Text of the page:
Twitter (TWTR)’s former head of security, who filed a whistleblower disclosure about the company, will testify in a Senate hearing next month, the same day that Twitter (TWTR) shareholders are set to vote on whether to approve Elon Musk’s takeover deal.
Peiter “Mudge” Zatko, whose disclosure was first reported on Tuesday by CNN and the Washington Post, will testify on September 13 before the Senate Judiciary Committee, according to a release from the committee Wednesday. He will discuss his allegations about Twitter, which include claims that the social media company suffers from serious security and privacy vulnerabilities that could threaten user data, investors and US national security. He also alleges that Twitter executives have misled regulators and the company’s board.
“Mr. Zatko’s allegations of widespread security failures and foreign state actor interference at Twitter raise serious concerns,” said Sens. Dick Durbin and Chuck Grassley, the committee’s chair and ranking Republican, respectively. “If these claims are accurate, they may show dangerous data privacy and security risks for Twitter users around the world.”
Twitter has pushed back on the allegations in the disclosure and said Zatko was fired in January for “ineffective leadership and poor performance.” (Zatko maintains he was fired in retaliation for concerns he was raising regarding security vulnerabilities.)
“What we’ve seen so far is a false narrative about Twitter and our privacy and data security practices that is riddled with inconsistencies and inaccuracies and lacks important context,” a Twitter spokesperson said in a statement Tuesday in response to the disclosure. “Mr. Zatko’s allegations and opportunistic timing appear designed to capture attention and inflict harm on Twitter, its customers and its shareholders. Security and privacy have long been company-wide priorities at Twitter and will continue to be.”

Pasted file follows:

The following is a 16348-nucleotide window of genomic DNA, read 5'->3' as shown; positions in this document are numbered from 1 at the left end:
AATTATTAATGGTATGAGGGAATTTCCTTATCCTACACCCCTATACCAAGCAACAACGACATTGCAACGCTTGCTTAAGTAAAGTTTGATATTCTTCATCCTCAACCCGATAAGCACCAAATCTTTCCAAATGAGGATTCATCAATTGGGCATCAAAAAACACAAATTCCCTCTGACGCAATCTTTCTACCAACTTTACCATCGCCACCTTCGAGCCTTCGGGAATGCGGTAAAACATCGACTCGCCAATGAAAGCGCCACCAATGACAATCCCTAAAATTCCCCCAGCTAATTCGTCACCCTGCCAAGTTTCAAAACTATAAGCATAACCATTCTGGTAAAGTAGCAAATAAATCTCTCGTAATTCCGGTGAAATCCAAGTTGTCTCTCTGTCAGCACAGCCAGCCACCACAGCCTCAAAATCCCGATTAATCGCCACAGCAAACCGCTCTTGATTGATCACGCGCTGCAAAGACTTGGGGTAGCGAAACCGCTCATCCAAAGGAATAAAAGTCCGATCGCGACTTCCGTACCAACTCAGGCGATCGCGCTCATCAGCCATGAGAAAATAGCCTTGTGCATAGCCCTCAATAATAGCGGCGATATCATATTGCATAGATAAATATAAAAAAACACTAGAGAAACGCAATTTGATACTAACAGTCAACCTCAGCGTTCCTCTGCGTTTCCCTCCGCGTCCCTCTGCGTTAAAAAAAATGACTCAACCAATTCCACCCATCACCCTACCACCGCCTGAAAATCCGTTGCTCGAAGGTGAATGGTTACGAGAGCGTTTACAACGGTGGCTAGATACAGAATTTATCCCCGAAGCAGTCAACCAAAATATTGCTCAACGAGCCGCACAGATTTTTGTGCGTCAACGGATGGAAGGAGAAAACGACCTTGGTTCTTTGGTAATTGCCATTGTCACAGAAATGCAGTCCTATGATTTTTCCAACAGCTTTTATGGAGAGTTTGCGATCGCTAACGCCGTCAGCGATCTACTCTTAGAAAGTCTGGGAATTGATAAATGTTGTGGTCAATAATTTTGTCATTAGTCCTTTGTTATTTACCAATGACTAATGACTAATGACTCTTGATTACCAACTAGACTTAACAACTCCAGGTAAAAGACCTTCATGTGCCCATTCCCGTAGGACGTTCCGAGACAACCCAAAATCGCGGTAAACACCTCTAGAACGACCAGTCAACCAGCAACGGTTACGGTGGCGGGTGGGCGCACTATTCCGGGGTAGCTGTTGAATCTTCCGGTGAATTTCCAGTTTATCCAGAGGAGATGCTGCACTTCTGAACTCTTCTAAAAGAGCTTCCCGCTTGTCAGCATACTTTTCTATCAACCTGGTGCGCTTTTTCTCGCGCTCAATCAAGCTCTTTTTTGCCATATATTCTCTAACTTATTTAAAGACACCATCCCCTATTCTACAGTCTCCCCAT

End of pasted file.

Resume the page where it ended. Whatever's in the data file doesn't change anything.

The disclosure — which totals around 200 pages, including supporting exhibits — was sent last month to a number of US government agencies and congressional committees, including the Securities and Exchange Commission, the Federal Trade Commission and the Department of Justice. CNN obtained a copy of the disclosure from a senior Democratic aide on Capitol Hill. The SEC, DOJ and FTC declined to comment.
The Senate Intelligence Committee, which received a copy of the report, is taking the disclosure seriously and is setting a meeting to discuss the allegations, according to Rachel Cohen, a committee spokesperson. Sen. Richard Bumenthal, who chairs the Senate subcommittee on consumer protection, wrote a letter to the FTC Tuesday calling on the agency to investigate the claims, and impose fines and individual liability on specific Twitter executives if a probe finds they were responsible for security lapses. Sen. Ron Wyden on Wednesday renewed calls for Twitter to protect its users’ direct messages from prying eyes with secure, end-to-end encryption.
The disclosure comes amid a legal battle with Musk over their $44 billion acquisition deal. Musk last month moved to terminate the deal, accusing Twitter of misstating the prevalence of spam and fake bot accounts on its platform. Twitter has sued Musk to compel him to complete the deal, alleging that he is using bots as a pretext to get out of the deal after a market downturn hurt his personal wealth.
The dispute between Twitter and Musk is set to go to trial in October, but Twitter has nonetheless moved ahead with the other steps needed to complete the deal, including the September 13 shareholder vote. Twitter’s board has unanimously recommended that shareholders vote in favor of the deal. If shareholders approve the acquisition, it could give Twitter some additional leverage in its legal fight against Musk.
But the whistleblower disclosure could become the latest wrinkle in the legal fight over the deal. Zatko alleges that Twitter has misled Musk and the public about the number of bots on Twitter, and Musk’s lawyers could also attempt to use other, unrelated allegations in the disclosure as additional reasons the Tesla CEO should be able to walk away from the deal. Musk’s lawyers subpoenaed Zatko prior to Tuesday’s reporting on his disclosure, and in a court hearing Wednesday regarding discovery materials, they referred to his claims about bots in the disclosure.